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new york city. we are a block or so off wall street. with financial buildings all surrounding us here. we're in the financial district. and we're in the 12th day now of an occupation of liberty plaza here. thousands of people over the last 12 days have come to this plaza. thousands of americans. thousands of people who have come from all walks of life because they have had it. because, i mean, that opening you just gave this segment, that's the most brilliant thing i've heard on television this week. thank you for saying what you just said because nothing happened today for these people, nothing happened yesterday and nothing is going to happen tomorrow. and, you know, they're not going to do anything because they're bought and paid for. these politicians. they're bought and paid for by the people who work in these buildings, up here on the top floors of goldman sachs and morgan stanley.
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all these people. they buy these politicians. nothing is going to get done. the people have had it. that's why they've come here. this is only going to grow. this is going to grow here in liberty plaza. you're going to see this happening in cities all over the country because not because i say so, not because they say so -- >> it's because we say so! >> no, no, actually what happened was is that the rich, the rich weren't satisfied with having practically everything. they wanted it all. and so they have made lives miserable for so many millions of people. people that lost their homes. people that are being foreclosed upon. over 50 million people that don't have health insurance. the people that lost their jobs, they say it's 14 million. that's the official number. it's well over 20 million. and if you count all the people who are underemployed, in other words, they're working but they're making a poverty wage, you're talking upwards to 30
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million americans. we have 46 million living in poverty. people have had it. people have absolutely had it. and they're not going to take it anymore. and you see now the seeds of this revolt that's going to take place. nonviolently across the country. the reason it will be nonviolent, the reason it doesn't have to be violent is because there's millions of us and there's only really a few hundred of them. so it's -- it's not really a fair fight. >> well, you know, michael, it's going to be nonviolent as long as the police around those protesters stay nonviolent. i'm going to talk later in the program as i did earlier this week about some of the police brutality that they've had to suffer in trying to express themselves on this issue. and michael, is it your sense that what you have there, and what you have going on in the country, is basically a cry from the heart? it's not so much specifically about we want to change this clause in this bill or we want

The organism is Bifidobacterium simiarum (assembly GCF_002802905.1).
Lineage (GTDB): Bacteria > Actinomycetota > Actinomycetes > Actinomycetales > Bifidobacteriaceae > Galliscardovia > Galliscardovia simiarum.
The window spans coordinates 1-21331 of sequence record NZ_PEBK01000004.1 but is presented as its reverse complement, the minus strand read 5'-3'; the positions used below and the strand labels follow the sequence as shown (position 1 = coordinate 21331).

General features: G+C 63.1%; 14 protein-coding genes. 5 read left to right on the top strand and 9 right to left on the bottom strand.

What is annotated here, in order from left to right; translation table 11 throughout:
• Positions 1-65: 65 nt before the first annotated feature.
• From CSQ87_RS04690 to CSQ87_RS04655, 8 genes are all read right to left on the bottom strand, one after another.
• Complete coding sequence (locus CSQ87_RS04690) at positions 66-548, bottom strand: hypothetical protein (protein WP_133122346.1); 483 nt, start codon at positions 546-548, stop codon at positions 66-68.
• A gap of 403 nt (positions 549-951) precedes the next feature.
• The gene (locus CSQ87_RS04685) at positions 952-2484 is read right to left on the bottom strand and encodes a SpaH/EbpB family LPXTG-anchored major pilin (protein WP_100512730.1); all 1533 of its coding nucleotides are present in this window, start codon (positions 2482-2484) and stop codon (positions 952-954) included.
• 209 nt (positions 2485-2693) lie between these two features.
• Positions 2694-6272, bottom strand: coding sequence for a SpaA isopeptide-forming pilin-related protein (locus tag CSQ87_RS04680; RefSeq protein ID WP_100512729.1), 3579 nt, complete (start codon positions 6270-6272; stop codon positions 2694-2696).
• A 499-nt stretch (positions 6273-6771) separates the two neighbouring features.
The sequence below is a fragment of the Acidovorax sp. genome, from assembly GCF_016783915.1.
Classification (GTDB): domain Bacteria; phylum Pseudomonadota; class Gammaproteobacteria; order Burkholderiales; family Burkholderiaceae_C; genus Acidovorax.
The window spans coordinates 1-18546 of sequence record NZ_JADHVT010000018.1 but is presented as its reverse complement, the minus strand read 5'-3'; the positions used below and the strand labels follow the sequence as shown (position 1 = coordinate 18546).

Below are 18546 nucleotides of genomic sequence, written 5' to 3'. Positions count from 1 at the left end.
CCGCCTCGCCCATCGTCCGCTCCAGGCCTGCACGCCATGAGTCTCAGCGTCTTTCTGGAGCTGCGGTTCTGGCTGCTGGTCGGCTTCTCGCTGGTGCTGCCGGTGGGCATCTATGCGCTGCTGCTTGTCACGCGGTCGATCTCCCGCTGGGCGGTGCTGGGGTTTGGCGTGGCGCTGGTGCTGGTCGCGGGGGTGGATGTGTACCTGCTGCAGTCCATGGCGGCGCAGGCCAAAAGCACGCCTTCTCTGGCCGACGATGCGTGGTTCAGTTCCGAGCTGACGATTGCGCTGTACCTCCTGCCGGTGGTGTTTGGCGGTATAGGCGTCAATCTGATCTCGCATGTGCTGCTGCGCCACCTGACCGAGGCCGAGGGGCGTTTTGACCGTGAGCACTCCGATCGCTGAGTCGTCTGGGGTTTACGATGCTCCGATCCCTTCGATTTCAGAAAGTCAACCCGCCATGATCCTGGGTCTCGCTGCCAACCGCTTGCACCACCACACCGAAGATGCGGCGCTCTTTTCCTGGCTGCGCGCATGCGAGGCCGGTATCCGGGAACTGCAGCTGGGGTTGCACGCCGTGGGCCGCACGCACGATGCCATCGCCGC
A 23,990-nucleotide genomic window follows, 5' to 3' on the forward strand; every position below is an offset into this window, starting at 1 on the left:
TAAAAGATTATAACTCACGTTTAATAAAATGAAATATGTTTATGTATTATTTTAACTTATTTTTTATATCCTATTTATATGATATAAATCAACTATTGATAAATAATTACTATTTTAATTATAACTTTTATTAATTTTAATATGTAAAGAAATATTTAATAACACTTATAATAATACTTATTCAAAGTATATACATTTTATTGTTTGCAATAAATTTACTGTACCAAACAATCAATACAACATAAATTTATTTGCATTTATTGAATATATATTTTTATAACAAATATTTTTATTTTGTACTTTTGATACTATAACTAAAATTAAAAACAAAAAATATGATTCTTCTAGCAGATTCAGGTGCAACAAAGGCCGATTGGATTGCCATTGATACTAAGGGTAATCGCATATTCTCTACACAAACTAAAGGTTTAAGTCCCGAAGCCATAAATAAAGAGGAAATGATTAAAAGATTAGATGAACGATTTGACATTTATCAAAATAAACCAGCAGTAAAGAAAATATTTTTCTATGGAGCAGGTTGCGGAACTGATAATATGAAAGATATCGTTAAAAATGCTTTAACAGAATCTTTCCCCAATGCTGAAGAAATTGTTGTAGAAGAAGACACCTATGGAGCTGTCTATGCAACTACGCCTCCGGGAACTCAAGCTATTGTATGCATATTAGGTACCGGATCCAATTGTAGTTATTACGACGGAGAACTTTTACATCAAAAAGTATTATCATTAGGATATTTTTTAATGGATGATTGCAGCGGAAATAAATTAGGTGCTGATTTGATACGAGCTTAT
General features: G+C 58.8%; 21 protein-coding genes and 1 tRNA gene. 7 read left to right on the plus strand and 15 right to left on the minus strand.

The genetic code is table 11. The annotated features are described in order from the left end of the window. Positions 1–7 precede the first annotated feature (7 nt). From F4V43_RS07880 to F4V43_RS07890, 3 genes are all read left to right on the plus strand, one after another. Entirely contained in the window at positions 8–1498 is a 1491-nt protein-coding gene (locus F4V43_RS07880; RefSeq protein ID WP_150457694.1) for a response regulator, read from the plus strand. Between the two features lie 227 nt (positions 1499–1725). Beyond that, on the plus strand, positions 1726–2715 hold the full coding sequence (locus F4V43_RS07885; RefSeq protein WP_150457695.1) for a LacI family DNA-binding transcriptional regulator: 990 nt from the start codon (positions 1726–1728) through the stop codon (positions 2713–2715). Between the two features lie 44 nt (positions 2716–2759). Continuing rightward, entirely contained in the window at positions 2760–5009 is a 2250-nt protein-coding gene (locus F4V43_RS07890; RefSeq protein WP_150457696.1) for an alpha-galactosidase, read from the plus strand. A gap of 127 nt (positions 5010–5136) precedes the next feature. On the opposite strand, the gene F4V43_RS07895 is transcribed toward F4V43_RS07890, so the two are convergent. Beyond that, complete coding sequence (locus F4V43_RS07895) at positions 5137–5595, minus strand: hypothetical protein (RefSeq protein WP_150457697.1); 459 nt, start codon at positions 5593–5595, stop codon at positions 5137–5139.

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to do -- but you just need to bring attention to these massive inequities and, in fact, the stall that no one is doing anything. there isn't necessarily the right big piece of legislation to get behind right now, is there? >> no. we're not down here to support senate bill 25-67. we're beyond that. they -- they had their chance a long time ago to try and fix this. they didn't fix it because they're in the pocket of these people down here on wall street. so this is not about supporting some piece of legislation or let's get behind some politician. this is going to be and historically in america, this has happened a number of times. it happened after world war i where the veterans were not paid their benefits. it happened during the great depression when workers rose up in my town of flint, michigan, where the modern day union movement began because people
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just took over the gm factories. this is what happens when people have had it. and it's not -- it's not about policy wonkness and beltway bull shit -- nobody wants to, nobody cares about that anymore. they are just going to descend on whether it's new york, whether it's in d.c., whether it's in los angeles, san francisco, this is just going to build and build. and you're going to see what i see here -- i don't think your family probably can't pick this up. you see a variety of americans here. you see really the mosaic of this country. you have young people here. you have senior citizens here. you have teachers here. you have nurses here. you have unemployed people here. you have young people who will be paying off student loans until their 40s. and if they lived in any other western democracy, they wouldn't be in hawk for half of their
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adult lives. this is -- i thought somebody put it best the other day when they said, the main reason people are down here is to reclaim their future. not the past. not even the present. but the future has been stolen. that's just how greedy these people are here on wall street. and so i just -- i'm honored to be part of this and i'm glad that you have put focus on this. i'm glad that you put focus on the brutality that these demonstrators and protesters had to go through on saturday. it just -- lawrence, can i just say this? after what the individuals in these high-rises did back in 2008, where they crashed this country right into the ground and they just ruined it, millions more without work, millions lost their pensions, just total calamity and chaos